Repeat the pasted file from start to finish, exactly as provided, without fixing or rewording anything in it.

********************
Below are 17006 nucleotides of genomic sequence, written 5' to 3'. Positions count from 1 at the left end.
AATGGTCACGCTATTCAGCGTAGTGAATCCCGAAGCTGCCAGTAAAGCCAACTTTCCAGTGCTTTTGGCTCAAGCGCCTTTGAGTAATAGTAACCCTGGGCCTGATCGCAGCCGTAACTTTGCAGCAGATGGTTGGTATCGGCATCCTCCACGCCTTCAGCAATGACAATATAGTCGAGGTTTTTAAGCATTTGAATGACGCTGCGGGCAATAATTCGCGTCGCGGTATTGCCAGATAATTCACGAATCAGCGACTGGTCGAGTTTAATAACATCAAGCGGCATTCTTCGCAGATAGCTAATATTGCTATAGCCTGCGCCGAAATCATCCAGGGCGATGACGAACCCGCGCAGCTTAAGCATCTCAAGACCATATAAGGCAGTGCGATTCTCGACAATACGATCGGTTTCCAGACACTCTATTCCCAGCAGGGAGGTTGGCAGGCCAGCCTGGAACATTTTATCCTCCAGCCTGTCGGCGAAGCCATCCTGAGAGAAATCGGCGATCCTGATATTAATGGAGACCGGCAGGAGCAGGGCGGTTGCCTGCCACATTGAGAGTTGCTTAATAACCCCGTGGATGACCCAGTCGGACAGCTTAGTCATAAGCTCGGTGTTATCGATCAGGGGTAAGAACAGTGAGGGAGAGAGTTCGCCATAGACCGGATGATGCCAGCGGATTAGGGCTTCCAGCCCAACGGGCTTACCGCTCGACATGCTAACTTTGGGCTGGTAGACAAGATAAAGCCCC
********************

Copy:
Below are 17006 nucleotides of genomic sequence, written 5' to 3'. Positions count from 1 at the left end.
AATGGTCACGCTATTCAGCGTAGTGAATCCCGAAGCTGCCAGTAAAGCCAACTTTCCAGTGCTTTTGGCTCAAGCGCCTTTGAGTAATAGTAACCCTGGGCCTGATCGCAGCCGTAACTTTGCAGCAGATGGTTGGTATCGGCATCCTCCACGCCTTCAGCAATGACAATATAGTCGAGGTTTTTAAGCATTTGAATGACGCTGCGGGCAATAATTCGCGTCGCGGTATTGCCAGATAATTCACGAATCAGCGACTGGTCGAGTTTAATAACATCAAGCGGCATTCTTCGCAGATAGCTAATATTGCTATAGCCTGCGCCGAAATCATCCAGGGCGATGACGAACCCGCGCAGCTTAAGCATCTCAAGACCATATAAGGCAGTGCGATTCTCGACAATACGATCGGTTTCCAGACACTCTATTCCCAGCAGGGAGGTTGGCAGGCCAGCCTGGAACATTTTATCCTCCAGCCTGTCGGCGAAGCCATCCTGAGAGAAATCGGCGATCCTGATATTAATGGAGACCGGCAGGAGCAGGGCGGTTGCCTGCCACATTGAGAGTTGCTTAATAACCCCGTGGATGACCCAGTCGGACAGCTTAGTCATAAGCTCGGTGTTATCGATCAGGGGTAAGAACAGTGAGGGAGAGAGTTCGCCATAGACCGGATGATGCCAGCGGATTAGGGCTTCCAGCCCAACGGGCTTACCGCTCGACATGCTAACTTTGGGCTGGTAGACAAGATAAAGCCCC